DC balance is a second issue, but is only a problem if the serial link is AC coupled. With AC coupling, a 0/1 disparity will eventually charge up or discharge the coupling capacitor, causing the differential voltages of the P/N pair to move away from eachother - again causing mis-sampling.

 

You don't have to use 8b10b or 64b66b (or 64b67b) or any other "standard" mechanism of coding - as long as your coding can

  - recover framing of the serial stream

  - guarantee a maximum CID

  - provide DC balance (if the link is AC coupled)

  - provide mechanisms for channel bonding (if multiple channels are used)

  - provide mechanisms for rate matching (if you are not running your receiver on the recovered clock)

  - (and maybe one or two I have forgotton)

 

But - 8b/10b is really easy - the GT takes care of the whole thing for you - all you have to do is run the link at 25% faster than your data rate. Unless, of course,  you are already near the maximum data rate for the GT.

 

thanks

Chandra sekhar

Observer
Posts: 42
Registered: ‎01-25-2014

Re: Can ZYNQ's serdes receive this special signal?

@csattar

Thaks for your reply.

The serdes design dont use CDR.

Even it dont use PCS(8b10b/64b66b)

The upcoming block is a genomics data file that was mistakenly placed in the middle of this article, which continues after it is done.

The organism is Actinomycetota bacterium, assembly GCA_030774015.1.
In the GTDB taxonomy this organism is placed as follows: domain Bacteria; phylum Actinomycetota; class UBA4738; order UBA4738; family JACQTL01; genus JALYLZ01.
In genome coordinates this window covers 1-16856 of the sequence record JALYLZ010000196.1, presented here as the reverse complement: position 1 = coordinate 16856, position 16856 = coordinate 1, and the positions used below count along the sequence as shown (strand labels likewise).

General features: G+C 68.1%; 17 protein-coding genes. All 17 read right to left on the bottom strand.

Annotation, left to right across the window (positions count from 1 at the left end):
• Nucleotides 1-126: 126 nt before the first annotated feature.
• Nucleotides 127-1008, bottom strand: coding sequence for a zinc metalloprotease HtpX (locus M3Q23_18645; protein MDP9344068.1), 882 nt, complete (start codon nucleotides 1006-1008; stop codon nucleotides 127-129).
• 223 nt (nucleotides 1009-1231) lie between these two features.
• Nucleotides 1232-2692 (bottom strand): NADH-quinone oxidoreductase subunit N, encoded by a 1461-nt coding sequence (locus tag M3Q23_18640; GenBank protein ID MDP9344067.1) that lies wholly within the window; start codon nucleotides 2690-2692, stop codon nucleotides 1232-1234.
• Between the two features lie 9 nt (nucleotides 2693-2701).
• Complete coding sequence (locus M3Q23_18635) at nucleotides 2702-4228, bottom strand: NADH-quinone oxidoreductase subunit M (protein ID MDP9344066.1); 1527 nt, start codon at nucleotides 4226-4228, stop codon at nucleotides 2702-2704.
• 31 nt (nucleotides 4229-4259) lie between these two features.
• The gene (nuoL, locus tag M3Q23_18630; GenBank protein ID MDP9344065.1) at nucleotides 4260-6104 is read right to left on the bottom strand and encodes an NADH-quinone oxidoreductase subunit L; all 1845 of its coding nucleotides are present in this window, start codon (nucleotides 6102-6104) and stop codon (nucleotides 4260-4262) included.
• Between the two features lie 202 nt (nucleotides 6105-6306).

Moderator
Posts: 104
Registered: ‎05-02-2017

Re: Can ZYNQ's serdes receive this special signal?

hi @nanjing2002,

 

can you let me know how your achieving the DC balance with out using the encoding ?

 

 

thanks

S.chandra sekhar

Observer
Posts: 42
Registered: ‎01-25-2014

Re: Can ZYNQ's serdes receive this special signal?

@csattar

The PCB design was not created by us. It comes from one of my customers. I'm confused with it too.

The usage of serdes on the PCB design is very special. However, the customer is very confident that the design is no problem. He do want only receive signal.

 

Moderator
Posts: 104
Registered: ‎05-02-2017

Re: Can ZYNQ's serdes receive this special signal?

hi @nanjing2002

 

can you let me know any error message is seen or any issue . now coming down to receiver signal query can you throw some light how he is transmitting the TX  signal with parameters and specification used .

 

 

ta

sekhar

Moderator
Posts: 104
Registered: ‎05-02-2017

Re: Can ZYNQ's serdes receive this special signal?

hi @nanjing2002.,

 

Many protocols use 8B/10B encoding on outgoing data. 8B/10B is an industry standard encoding scheme that trades two bits overhead per byte for achieved DC-balance and bounded disparity to allow reasonable clock recovery. The GT transceiver has a built-in 8B/10B TX path to encode TX data without consuming device resources. Enabling the 8B/10B encoder increases latency through the TX path. The 8B/10B encoder can be disabled or bypassed to minimize latency, if not needed.

 

8B/10B encoding includes a set of Data characters and K characters. Eight-bit values are coded into 10-bit values, keeping the serial line DC balanced. K characters are special Data characters designated with a CHARISK. K characters are used for specific informative.

 

so it always recommended to use encoding scheme.

 

 

thanks

s.chandra sekhar